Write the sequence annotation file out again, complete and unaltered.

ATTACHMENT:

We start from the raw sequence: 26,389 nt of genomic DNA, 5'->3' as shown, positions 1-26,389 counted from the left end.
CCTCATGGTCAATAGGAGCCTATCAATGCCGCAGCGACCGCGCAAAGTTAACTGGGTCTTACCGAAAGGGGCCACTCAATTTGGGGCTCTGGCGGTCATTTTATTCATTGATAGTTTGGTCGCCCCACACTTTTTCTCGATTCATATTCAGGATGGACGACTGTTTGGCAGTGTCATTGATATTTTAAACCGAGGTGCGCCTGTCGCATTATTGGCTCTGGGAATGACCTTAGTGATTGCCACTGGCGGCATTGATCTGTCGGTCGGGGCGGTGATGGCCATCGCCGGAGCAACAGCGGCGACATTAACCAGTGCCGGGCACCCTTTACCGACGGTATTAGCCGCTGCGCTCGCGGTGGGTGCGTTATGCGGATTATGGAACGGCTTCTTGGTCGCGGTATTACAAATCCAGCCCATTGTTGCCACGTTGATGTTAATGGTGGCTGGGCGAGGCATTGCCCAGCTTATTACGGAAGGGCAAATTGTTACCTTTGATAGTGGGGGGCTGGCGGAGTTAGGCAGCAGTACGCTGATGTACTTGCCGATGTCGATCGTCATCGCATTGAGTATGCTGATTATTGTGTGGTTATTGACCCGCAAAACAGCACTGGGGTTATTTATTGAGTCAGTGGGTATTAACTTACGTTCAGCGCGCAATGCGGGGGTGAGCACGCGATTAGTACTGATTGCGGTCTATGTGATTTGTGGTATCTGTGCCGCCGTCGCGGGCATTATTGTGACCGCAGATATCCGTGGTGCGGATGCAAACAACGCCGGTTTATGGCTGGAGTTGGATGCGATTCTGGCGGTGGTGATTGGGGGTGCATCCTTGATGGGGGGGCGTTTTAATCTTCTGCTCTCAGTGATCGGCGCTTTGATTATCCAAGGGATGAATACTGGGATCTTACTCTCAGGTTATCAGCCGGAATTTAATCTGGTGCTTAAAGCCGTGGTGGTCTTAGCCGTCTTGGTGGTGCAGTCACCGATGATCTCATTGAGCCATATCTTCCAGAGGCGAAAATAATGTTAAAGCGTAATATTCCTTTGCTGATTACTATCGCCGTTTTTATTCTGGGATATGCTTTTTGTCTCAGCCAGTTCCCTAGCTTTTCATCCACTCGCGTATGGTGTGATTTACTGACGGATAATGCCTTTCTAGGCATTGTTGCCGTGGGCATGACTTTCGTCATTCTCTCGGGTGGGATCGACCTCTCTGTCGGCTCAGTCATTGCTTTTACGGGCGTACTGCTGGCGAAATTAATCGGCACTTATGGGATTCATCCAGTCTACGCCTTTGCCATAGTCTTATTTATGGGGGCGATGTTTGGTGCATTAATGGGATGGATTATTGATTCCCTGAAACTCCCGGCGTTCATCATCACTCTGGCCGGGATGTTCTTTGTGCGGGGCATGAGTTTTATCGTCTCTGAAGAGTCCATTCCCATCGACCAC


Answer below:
We start from the raw sequence: 26,389 nt of genomic DNA, 5'->3' as shown, positions 1-26,389 counted from the left end.
CCTCATGGTCAATAGGAGCCTATCAATGCCGCAGCGACCGCGCAAAGTTAACTGGGTCTTACCGAAAGGGGCCACTCAATTTGGGGCTCTGGCGGTCATTTTATTCATTGATAGTTTGGTCGCCCCACACTTTTTCTCGATTCATATTCAGGATGGACGACTGTTTGGCAGTGTCATTGATATTTTAAACCGAGGTGCGCCTGTCGCATTATTGGCTCTGGGAATGACCTTAGTGATTGCCACTGGCGGCATTGATCTGTCGGTCGGGGCGGTGATGGCCATCGCCGGAGCAACAGCGGCGACATTAACCAGTGCCGGGCACCCTTTACCGACGGTATTAGCCGCTGCGCTCGCGGTGGGTGCGTTATGCGGATTATGGAACGGCTTCTTGGTCGCGGTATTACAAATCCAGCCCATTGTTGCCACGTTGATGTTAATGGTGGCTGGGCGAGGCATTGCCCAGCTTATTACGGAAGGGCAAATTGTTACCTTTGATAGTGGGGGGCTGGCGGAGTTAGGCAGCAGTACGCTGATGTACTTGCCGATGTCGATCGTCATCGCATTGAGTATGCTGATTATTGTGTGGTTATTGACCCGCAAAACAGCACTGGGGTTATTTATTGAGTCAGTGGGTATTAACTTACGTTCAGCGCGCAATGCGGGGGTGAGCACGCGATTAGTACTGATTGCGGTCTATGTGATTTGTGGTATCTGTGCCGCCGTCGCGGGCATTATTGTGACCGCAGATATCCGTGGTGCGGATGCAAACAACGCCGGTTTATGGCTGGAGTTGGATGCGATTCTGGCGGTGGTGATTGGGGGTGCATCCTTGATGGGGGGGCGTTTTAATCTTCTGCTCTCAGTGATCGGCGCTTTGATTATCCAAGGGATGAATACTGGGATCTTACTCTCAGGTTATCAGCCGGAATTTAATCTGGTGCTTAAAGCCGTGGTGGTCTTAGCCGTCTTGGTGGTGCAGTCACCGATGATCTCATTGAGCCATATCTTCCAGAGGCGAAAATAATGTTAAAGCGTAATATTCCTTTGCTGATTACTATCGCCGTTTTTATTCTGGGATATGCTTTTTGTCTCAGCCAGTTCCCTAGCTTTTCATCCACTCGCGTATGGTGTGATTTACTGACGGATAATGCCTTTCTAGGCATTGTTGCCGTGGGCATGACTTTCGTCATTCTCTCGGGTGGGATCGACCTCTCTGTCGGCTCAGTCATTGCTTTTACGGGCGTACTGCTGGCGAAATTAATCGGCACTTATGGGATTCATCCAGTCTACGCCTTTGCCATAGTCTTATTTATGGGGGCGATGTTTGGTGCATTAATGGGATGGATTATTGATTCCCTGAAACTCCCGGCGTTCATCATCACTCTGGCCGGGATGTTCTTTGTGCGGGGCATGAGTTTTATCGTCTCTGAAGAGTCCATTCCCATCGACCAC